Omaha World-Herald | Railroads are Adding More Cars to Trains

07.03.17 | Russell Hubbard, Omaha World-Herald

The train that moved through downtown Council Bluffs late last month on a bright Saturday morning didn’t seem extraordinary at first glance - just another Union Pacific freighter with different types of cargo and railcars slowly crossing the railroad tracks in a town crisscrossed with railroad tracks.

But it was notable in one respect: It was 142 cars long. And for a manifest train - the industry term for trains with mixed cargoes and car types - it was 45 percent longer than the average Union Pacific manifest train in 2016.

The extra length was no accident. Trains are getting longer, as the nation’s freight railroads seek out greater efficiency - lower expenses mean higher profits - by grouping more railcars into fewer trains.

The railroads say their crews are well-equipped to handle longer trains, and that they spur a more flexible and productive transportation system, the cost of which ultimately gets passed on in the price of everything that gets moved on the nation’s rails, from auto parts to zinc.

A lot of it just common sense, said Larry Gross, a consultant at FTR Transportation Intelligence. He said the cost of staffing a freight train is the same regardless of how many cars are in it. “So, the bigger the train, the lower the crew-cost per car,” Gross said.

Managing costs is something the railroads excelled at during the recent freight slump - quarterly shipments at the seven Class I railroads fell for two straight years, a skein that ended only last quarter. Though shipments fell, trains got longer, productivity was boosted and profits remained as the companies furloughed workers, mothballed locomotives and raised prices to remain in the black.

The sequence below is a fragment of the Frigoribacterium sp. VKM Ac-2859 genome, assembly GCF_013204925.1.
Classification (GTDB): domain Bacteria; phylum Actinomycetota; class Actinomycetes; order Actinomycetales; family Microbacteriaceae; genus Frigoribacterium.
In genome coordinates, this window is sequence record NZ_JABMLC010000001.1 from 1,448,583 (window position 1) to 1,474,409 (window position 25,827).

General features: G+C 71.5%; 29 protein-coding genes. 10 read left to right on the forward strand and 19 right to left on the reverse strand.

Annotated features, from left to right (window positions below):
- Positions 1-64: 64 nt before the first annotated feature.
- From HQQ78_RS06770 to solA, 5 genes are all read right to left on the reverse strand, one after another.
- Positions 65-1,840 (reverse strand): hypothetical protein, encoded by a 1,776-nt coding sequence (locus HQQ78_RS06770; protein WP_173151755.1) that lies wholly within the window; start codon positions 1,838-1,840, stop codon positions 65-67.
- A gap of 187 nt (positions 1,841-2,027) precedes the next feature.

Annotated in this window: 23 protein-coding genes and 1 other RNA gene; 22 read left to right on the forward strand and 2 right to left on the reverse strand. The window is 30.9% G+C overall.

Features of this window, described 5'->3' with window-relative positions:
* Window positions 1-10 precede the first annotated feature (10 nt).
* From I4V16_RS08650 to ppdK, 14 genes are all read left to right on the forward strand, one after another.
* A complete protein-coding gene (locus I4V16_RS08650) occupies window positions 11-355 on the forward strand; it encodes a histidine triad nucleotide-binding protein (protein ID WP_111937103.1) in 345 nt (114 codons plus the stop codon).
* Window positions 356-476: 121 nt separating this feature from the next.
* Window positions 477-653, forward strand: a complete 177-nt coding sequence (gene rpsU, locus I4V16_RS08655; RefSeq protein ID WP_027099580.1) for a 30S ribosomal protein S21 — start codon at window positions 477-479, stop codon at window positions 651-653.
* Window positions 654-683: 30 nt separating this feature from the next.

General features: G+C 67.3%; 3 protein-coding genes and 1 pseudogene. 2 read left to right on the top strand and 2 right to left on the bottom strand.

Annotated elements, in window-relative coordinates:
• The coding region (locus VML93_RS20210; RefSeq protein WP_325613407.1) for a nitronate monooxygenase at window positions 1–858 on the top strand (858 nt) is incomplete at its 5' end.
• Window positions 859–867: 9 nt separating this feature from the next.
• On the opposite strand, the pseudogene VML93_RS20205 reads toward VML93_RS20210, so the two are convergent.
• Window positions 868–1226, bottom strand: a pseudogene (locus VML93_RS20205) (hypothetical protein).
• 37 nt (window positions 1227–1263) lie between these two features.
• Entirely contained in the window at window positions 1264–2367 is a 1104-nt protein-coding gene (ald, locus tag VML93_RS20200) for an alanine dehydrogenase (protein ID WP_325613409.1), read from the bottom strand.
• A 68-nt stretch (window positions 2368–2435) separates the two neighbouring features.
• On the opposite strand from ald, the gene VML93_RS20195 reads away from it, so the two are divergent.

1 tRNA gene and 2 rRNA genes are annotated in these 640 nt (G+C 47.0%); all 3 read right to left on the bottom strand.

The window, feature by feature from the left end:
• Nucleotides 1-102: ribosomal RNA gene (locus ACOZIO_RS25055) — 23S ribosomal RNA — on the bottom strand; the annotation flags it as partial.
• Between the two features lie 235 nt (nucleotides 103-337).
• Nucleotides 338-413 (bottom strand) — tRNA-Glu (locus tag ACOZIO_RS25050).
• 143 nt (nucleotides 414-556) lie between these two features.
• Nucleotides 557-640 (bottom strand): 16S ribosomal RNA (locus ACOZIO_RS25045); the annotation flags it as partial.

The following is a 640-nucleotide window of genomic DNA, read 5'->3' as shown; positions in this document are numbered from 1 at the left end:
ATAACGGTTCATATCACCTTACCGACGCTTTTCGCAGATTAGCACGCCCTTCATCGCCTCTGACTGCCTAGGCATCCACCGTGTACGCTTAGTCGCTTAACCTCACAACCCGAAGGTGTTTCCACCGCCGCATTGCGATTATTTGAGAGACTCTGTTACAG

Union Pacific, for example, remained solidly profitable throughout 2015 and 2016, when volumes fell 6 percent and 7 percent, respectively. Despite the slack demand, in 2015, the company had net income of $4.8 billion, and $4.2 billion last year. At BNSF, 2015 net income was $4.2 billion, on shipments that were little-changed from a year earlier, while 2016 profit was $3.6 billion on a 5 percent drop in volume.

But the law of diminishing returns is important when it comes to train size, Gross said: Going from 10 cars to 11 reduces the per-car cost by 10 percent, but going from 100 cars to 101 cars reduces the per-car cost by only 1 percent, he said. Longer trains are often slower trains, Gross added, because they take longer to move through curves and other areas where speed limits are lower than on open track.

But Gross said he sees no inherent safety dangers to longer trains. Unmanned, radio-controlled locomotives in the middle or rear of trains can supply power as needed, reducing the physical forces bearing on longer trains and improving braking over what can be provided without them.

“Big trains can be operated safely,” Gross said. “But at the risk of stating the obvious, mega-trains are generally unpopular with the towns that they pass through to the extent that there are highway-grade crossings as they take considerably longer to clear.”

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